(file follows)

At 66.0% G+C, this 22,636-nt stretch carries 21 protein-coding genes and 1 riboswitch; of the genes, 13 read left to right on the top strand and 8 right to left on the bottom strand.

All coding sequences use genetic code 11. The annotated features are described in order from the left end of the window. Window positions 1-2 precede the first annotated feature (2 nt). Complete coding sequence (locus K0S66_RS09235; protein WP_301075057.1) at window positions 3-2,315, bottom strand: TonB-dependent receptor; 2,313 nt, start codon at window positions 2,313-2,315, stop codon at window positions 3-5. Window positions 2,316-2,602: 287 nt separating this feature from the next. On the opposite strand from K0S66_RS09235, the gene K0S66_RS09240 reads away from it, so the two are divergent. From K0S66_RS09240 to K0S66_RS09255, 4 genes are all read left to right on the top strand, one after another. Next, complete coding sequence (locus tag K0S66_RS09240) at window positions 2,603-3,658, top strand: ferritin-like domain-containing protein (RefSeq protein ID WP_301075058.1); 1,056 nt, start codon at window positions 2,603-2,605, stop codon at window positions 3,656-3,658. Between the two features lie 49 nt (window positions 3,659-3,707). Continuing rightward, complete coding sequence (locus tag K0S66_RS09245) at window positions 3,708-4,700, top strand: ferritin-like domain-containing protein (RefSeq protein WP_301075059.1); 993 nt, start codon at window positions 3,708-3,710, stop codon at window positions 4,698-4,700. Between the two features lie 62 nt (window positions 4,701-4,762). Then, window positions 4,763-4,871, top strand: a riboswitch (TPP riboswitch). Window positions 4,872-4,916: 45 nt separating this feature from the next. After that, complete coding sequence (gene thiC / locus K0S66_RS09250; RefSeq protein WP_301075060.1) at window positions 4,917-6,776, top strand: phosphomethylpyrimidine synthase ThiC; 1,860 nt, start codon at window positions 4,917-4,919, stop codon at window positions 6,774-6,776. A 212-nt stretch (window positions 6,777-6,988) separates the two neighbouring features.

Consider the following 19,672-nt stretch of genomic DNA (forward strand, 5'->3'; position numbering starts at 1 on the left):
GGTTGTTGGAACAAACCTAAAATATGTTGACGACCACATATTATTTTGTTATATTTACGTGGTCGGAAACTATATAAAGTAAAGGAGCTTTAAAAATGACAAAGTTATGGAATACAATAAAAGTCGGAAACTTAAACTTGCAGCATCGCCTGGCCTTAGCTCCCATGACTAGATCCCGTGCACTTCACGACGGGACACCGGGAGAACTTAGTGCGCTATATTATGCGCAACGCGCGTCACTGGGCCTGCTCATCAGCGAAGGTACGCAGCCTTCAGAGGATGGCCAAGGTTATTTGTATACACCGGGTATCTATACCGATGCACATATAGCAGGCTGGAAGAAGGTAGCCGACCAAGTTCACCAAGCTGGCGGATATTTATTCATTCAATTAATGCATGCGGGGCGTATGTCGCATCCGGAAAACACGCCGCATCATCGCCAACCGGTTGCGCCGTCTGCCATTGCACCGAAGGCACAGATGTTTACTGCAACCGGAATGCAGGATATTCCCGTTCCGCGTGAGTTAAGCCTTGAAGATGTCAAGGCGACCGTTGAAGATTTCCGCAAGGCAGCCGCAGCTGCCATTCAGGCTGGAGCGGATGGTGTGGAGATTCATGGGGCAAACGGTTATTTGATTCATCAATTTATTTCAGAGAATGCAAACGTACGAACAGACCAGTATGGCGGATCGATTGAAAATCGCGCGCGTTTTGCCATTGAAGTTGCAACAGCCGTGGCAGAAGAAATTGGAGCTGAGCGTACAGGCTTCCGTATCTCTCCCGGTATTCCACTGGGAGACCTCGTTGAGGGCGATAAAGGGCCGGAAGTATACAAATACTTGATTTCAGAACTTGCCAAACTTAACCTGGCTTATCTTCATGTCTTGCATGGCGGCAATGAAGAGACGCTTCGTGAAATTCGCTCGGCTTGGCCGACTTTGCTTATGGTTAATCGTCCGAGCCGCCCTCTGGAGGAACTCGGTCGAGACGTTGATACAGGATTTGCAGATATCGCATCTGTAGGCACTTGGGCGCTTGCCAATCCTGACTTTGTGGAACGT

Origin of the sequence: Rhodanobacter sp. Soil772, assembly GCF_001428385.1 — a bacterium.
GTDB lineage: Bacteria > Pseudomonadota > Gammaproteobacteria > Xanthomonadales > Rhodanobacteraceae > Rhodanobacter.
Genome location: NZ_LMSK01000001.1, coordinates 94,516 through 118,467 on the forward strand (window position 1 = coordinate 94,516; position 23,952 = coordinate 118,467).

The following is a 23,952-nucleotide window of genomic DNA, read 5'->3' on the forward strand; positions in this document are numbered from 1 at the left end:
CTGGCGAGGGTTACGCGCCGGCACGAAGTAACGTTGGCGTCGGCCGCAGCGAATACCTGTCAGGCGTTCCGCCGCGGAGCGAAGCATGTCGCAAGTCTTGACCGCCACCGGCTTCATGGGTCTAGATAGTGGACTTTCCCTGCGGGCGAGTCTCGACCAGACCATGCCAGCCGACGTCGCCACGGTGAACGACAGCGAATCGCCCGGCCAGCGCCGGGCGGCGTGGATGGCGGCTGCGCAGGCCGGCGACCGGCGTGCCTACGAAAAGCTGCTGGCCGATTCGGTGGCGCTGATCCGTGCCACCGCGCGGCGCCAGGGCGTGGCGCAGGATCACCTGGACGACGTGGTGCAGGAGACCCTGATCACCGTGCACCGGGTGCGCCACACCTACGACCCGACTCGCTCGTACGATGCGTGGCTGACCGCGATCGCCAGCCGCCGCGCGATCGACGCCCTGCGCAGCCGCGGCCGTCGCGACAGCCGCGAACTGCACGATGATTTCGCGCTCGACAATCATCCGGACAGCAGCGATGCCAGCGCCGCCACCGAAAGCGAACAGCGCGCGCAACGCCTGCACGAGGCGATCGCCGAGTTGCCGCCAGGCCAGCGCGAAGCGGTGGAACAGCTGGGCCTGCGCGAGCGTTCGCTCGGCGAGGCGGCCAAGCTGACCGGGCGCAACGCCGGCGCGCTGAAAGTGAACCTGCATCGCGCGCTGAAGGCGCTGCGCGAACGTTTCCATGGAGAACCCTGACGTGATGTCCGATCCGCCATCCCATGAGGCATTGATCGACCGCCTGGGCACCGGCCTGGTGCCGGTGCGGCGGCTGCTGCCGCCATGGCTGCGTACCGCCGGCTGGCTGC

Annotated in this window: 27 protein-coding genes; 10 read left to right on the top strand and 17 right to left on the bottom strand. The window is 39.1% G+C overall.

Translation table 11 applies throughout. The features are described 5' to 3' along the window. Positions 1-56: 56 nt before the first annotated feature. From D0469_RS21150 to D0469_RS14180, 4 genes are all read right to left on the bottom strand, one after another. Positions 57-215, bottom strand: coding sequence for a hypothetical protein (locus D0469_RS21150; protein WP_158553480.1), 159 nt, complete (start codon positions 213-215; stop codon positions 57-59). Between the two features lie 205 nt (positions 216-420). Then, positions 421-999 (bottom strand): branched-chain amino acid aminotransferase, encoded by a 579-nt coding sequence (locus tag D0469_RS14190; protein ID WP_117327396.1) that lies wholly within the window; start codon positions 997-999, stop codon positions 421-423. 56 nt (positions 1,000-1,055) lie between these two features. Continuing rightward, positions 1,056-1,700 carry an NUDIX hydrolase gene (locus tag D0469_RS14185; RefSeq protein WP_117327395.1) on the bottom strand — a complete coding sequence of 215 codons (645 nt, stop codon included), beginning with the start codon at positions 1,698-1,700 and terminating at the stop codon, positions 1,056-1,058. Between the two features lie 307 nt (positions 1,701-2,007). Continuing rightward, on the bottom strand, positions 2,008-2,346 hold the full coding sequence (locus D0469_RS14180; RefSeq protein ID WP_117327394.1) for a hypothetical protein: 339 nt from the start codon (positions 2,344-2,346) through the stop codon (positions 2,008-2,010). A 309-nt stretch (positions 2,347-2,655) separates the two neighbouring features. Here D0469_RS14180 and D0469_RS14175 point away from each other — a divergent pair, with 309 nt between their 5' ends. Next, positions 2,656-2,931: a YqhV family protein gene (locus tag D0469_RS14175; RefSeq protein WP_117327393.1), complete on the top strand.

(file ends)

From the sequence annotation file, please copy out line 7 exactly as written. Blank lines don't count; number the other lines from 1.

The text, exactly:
Genome location: NZ_LMSK01000001.1, coordinates 94,516 through 118,467 on the forward strand (window position 1 = coordinate 94,516; position 23,952 = coordinate 118,467).